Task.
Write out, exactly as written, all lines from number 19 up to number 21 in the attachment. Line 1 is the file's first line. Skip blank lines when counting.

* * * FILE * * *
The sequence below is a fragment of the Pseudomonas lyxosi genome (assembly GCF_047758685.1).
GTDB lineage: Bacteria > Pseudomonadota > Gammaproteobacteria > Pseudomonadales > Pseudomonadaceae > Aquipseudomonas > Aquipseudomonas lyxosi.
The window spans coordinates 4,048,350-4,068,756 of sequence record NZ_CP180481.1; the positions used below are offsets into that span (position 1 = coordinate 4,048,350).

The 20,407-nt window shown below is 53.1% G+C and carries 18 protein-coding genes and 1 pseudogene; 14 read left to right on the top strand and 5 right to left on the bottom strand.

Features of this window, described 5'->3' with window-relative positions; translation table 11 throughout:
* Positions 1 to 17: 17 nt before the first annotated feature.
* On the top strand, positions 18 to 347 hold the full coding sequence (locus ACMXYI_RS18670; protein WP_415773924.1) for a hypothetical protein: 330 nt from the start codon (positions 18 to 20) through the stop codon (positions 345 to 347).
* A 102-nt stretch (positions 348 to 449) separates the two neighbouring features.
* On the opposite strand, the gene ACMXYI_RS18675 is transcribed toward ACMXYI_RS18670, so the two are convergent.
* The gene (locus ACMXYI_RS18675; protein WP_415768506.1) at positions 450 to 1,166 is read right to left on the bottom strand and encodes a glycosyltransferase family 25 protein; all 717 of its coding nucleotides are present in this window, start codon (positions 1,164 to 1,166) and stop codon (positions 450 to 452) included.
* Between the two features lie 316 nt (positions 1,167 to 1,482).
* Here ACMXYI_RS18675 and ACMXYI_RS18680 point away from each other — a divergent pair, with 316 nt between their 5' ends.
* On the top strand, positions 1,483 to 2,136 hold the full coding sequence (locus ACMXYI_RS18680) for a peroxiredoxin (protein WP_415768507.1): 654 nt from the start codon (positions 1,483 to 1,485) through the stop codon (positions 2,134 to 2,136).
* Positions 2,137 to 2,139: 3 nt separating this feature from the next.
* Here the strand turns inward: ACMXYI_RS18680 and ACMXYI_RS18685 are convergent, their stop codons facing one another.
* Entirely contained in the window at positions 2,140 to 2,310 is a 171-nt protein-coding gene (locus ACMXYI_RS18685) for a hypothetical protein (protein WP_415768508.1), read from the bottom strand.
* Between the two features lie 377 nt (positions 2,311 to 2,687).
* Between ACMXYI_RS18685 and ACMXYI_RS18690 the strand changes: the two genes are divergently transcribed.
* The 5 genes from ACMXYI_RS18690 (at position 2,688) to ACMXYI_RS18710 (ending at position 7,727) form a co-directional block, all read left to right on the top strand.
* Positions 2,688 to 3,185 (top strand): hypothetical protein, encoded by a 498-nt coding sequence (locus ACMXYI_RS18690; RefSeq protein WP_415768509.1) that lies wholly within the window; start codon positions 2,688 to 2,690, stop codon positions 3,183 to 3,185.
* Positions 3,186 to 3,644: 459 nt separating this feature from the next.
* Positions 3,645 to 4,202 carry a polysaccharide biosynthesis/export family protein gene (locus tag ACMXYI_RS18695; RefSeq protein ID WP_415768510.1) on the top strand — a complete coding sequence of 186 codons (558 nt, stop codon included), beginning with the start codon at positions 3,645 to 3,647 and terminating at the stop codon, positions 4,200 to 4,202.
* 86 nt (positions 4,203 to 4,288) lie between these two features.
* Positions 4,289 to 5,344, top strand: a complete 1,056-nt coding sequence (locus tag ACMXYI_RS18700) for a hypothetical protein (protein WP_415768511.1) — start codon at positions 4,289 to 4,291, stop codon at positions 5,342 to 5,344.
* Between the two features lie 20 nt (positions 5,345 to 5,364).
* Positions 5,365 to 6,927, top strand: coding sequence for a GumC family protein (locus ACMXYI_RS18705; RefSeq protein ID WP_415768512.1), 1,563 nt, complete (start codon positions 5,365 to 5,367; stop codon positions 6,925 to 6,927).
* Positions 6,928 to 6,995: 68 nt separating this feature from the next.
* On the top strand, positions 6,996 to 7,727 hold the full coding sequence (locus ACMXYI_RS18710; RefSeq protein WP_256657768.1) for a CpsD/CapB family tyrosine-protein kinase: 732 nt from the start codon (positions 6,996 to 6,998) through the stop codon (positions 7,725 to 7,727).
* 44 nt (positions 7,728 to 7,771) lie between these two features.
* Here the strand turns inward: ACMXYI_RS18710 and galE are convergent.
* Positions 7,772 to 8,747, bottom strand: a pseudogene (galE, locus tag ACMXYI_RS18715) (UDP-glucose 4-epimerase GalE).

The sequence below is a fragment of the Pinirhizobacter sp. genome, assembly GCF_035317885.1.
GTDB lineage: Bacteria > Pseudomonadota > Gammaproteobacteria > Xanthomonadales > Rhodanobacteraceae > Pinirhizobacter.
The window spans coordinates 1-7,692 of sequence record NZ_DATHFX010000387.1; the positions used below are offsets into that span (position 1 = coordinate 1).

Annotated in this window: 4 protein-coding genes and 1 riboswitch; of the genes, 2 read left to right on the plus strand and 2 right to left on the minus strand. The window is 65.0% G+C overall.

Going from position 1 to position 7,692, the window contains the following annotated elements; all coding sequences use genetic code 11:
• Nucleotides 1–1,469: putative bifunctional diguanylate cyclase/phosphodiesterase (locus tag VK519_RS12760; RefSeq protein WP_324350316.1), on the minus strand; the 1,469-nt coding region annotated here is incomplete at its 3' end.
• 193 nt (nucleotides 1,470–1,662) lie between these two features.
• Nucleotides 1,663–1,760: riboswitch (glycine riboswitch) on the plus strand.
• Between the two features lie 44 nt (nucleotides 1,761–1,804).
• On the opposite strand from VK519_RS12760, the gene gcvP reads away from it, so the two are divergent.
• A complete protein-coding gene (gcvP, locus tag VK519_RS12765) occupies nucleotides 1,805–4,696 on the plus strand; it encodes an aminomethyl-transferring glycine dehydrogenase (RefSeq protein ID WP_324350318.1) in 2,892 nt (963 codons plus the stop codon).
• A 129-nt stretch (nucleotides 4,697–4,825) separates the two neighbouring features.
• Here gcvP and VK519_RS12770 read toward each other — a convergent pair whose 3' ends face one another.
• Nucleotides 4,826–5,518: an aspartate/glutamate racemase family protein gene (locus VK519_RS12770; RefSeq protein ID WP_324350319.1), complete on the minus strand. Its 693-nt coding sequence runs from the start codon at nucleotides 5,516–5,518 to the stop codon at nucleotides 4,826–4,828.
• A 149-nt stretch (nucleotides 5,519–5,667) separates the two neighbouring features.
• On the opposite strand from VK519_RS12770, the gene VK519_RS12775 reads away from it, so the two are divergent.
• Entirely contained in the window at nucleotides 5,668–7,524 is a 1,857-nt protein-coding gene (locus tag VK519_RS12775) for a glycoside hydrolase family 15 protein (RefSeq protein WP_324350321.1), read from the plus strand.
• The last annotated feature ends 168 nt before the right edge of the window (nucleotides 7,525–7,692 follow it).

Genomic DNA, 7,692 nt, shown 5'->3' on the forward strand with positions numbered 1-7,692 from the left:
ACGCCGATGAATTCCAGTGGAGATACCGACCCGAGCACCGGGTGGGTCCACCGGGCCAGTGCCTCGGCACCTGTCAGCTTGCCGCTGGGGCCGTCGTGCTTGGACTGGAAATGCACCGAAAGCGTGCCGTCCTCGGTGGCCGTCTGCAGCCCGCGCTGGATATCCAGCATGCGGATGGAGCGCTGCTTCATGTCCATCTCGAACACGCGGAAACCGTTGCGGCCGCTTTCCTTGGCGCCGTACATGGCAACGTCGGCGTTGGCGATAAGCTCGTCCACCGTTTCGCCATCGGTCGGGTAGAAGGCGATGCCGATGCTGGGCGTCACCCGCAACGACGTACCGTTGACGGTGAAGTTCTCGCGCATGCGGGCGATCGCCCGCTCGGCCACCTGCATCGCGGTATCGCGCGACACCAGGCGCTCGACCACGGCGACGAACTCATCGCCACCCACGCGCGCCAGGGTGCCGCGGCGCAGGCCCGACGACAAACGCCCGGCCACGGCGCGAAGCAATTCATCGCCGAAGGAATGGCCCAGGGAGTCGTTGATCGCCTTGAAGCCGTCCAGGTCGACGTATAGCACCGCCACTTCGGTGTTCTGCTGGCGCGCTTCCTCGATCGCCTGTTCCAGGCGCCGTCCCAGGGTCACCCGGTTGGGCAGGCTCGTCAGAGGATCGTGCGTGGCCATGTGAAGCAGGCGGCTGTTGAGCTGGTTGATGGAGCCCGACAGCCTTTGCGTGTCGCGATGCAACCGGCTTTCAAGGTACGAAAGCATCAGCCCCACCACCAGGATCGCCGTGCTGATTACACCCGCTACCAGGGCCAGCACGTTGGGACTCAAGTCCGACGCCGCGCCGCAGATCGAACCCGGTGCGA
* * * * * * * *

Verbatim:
* The 5 genes from ACMXYI_RS18690 (at position 2,688) to ACMXYI_RS18710 (ending at position 7,727) form a co-directional block, all read left to right on the top strand.
* Positions 2,688 to 3,185 (top strand): hypothetical protein, encoded by a 498-nt coding sequence (locus ACMXYI_RS18690; RefSeq protein WP_415768509.1) that lies wholly within the window; start codon positions 2,688 to 2,690, stop codon positions 3,183 to 3,185.
* Positions 3,186 to 3,644: 459 nt separating this feature from the next.